Saturday, December 18, 2004

William Gaddis and David Markson

Beyond the references in Markson's book, David Markson's relationship with Gaddis extends beyond mere passion and correspondence. This 1989 interview suggests that Markson was directly responsible for the first reissue of The Recognitions. It's also worth noting that Markson kept in touch with Gaddis up until his death in 1998, much of which is housed at the Washington University Libraries.

Thursday, December 16, 2004

Pre-Friday Hi-Jinx

Smoke 'em if you got 'em. Feel free to talk about anything you like (CAAF, this means you). And perhaps later I'll reveal my Borges Theory.

Religion and Art

Now that it has become clear that Gaddis is definitely looking at some of the connections between religion and art, I think it is time for this survey, conducted in 1969. Again, i am turning to John Berger's Ways of Seeing.

Of the places listed below, which does a museum remind you of most?

Manual Workers White Collar Professional/Management
Church 66% 45% 30.5%
Library 09% 34% 28%

In the words of Berger, this "indicates what the idea of an art gallery suggests to each social class."

Wednesday, December 15, 2004

Attribution and Signatures

Dan posted something in response to a Terry Teachout post that brings up issues related to T.R. such as the importance of "attribution" and signatures to works of art.

Tuesday, December 14, 2004

Life Imitating Art in Story About Man Imitating Art ?

Thought GDC readers might enjoy this from the NY Times:

Art Gallery Owner Pleads Guilty in Forgery Found by Coincidence
December 14th, 2004

The demise of a lucrative 15-year business in forgeries of paintings by modern masters came when both Sotheby's and Christie's offered the same painting of a vase of lilacs by Gauguin for their auctions in May 2000.

Federal agents discovered that Sotheby's had the real one, and Christie's had a remarkable, but not perfect, fake.

Ely Sakhai, the owner of a Lower Manhattan gallery, Exclusive Art, pleaded guilty yesterday in Federal District Court in Manhattan to fraud charges in the forgery operation. The government charged that Mr. Sakhai had purchased genuine but lesser-known works of Gauguin, like the lilacs, and other Impressionist and modern artists, then ordered copies made by skilled forgers working from the originals...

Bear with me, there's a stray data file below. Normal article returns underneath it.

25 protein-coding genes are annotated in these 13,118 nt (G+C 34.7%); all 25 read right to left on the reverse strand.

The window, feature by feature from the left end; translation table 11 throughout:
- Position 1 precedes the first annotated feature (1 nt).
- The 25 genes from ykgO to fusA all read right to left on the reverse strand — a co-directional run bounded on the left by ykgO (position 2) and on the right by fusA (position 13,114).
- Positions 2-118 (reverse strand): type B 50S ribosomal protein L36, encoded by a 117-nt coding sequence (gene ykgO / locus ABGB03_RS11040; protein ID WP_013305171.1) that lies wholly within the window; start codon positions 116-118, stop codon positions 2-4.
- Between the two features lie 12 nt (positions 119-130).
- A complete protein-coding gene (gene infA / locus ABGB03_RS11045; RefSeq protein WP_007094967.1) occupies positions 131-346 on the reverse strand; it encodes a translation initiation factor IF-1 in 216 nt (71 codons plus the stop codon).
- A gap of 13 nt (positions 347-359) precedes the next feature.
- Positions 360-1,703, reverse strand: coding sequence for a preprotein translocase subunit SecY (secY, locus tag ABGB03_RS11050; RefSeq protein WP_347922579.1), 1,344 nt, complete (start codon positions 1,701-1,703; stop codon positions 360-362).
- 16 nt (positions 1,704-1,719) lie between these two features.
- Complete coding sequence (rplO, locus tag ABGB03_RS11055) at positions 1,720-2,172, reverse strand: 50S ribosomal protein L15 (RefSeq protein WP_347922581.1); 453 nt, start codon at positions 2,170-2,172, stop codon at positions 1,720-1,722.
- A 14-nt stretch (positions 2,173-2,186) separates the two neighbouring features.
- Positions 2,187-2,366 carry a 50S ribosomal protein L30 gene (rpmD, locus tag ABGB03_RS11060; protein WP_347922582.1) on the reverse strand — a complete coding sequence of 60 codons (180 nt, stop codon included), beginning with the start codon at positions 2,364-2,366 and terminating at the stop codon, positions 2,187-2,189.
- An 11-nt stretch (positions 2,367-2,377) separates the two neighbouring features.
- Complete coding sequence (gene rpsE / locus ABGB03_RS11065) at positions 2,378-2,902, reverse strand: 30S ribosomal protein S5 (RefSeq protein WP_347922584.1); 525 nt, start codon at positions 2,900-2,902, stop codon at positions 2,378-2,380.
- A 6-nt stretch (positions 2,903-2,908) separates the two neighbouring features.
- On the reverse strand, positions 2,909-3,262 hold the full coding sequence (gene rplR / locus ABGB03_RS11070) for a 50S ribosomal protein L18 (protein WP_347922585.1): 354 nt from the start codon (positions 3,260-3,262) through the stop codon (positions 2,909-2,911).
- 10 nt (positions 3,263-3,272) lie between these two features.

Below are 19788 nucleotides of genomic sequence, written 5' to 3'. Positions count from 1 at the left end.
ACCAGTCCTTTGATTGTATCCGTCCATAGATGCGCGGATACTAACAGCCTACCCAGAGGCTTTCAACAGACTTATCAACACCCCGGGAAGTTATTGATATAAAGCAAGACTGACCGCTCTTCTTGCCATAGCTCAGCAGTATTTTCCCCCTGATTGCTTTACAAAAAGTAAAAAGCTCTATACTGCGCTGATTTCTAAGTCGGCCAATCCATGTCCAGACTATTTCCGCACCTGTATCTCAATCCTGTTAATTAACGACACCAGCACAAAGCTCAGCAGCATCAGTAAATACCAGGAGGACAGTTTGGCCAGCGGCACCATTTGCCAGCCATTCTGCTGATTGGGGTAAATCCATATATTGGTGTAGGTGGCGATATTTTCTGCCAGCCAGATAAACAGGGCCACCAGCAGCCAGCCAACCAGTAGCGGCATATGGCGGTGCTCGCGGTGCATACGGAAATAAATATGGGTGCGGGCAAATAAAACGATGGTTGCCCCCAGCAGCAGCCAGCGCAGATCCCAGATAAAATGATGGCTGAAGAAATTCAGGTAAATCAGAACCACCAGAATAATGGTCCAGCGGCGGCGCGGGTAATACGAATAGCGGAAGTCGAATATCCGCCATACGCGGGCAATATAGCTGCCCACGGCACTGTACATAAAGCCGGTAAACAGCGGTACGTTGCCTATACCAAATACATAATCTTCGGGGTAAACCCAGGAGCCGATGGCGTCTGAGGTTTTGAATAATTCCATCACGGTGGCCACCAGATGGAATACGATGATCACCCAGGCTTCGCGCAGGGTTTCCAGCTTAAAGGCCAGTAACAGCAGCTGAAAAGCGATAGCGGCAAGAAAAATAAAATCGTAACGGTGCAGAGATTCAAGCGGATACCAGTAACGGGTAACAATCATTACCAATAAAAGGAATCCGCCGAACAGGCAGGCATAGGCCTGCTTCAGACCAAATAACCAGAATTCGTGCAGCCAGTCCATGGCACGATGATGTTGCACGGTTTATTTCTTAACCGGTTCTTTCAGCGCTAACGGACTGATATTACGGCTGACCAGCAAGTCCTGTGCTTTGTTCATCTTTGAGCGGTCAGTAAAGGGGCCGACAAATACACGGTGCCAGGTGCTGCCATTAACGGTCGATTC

Under instructions from the two men, prosecutors said, forgers copied in close detail the markings on the back of the canvases, and made the frames appear to be decades old. The art dealers also issued fake "certificates of authenticity" for the forgeries...

Monday, December 13, 2004

The Priest is the guardian of mysteries. The artist is driven to expose them: Synopsis Ch. VI/VII

This is Bud, filling in for CAAF. I hope I do you justice here.

Chapter VI

Chapter six begins the morning after the party with Otto, having slept with Esme in the wee hours, waking up at her apartment to a fly on his cheek and the sounds of the opera Aida. (although the Gaddis Annotations synopsis says that he was at Esme's, it seems to me he was at home and then went to Esme's).

On his way to Esme's, Otto encounters someone from the party in the park, heading in the opposite direction. Otto knocks on Esme's door and she hardly recognizes his voice, and doesn't open the door, but telling him to return in an hour. He goes to a coffee shop and returns, encountering yet another friend as he approaches her apartment. (Three times Otto encounters someone from the party on his way to Esme's and each time there is no acknowledgment "Stanley said nothing; but hung his head without recognition as they passed in Washington Square."

When he arrives at Esme's, Otto is frustrated by her lack of remembrance of their encounter and is then interrupted by Chaby Sinisterra, Frank Sinisterra's son (!), who monopolizes her attention (and it appears to be easily monopolized). We also find out in this scene that Esme knows Rektall Brown, and the Lavender smell that Chaby notices first establishes Esme's connection with Wyatt.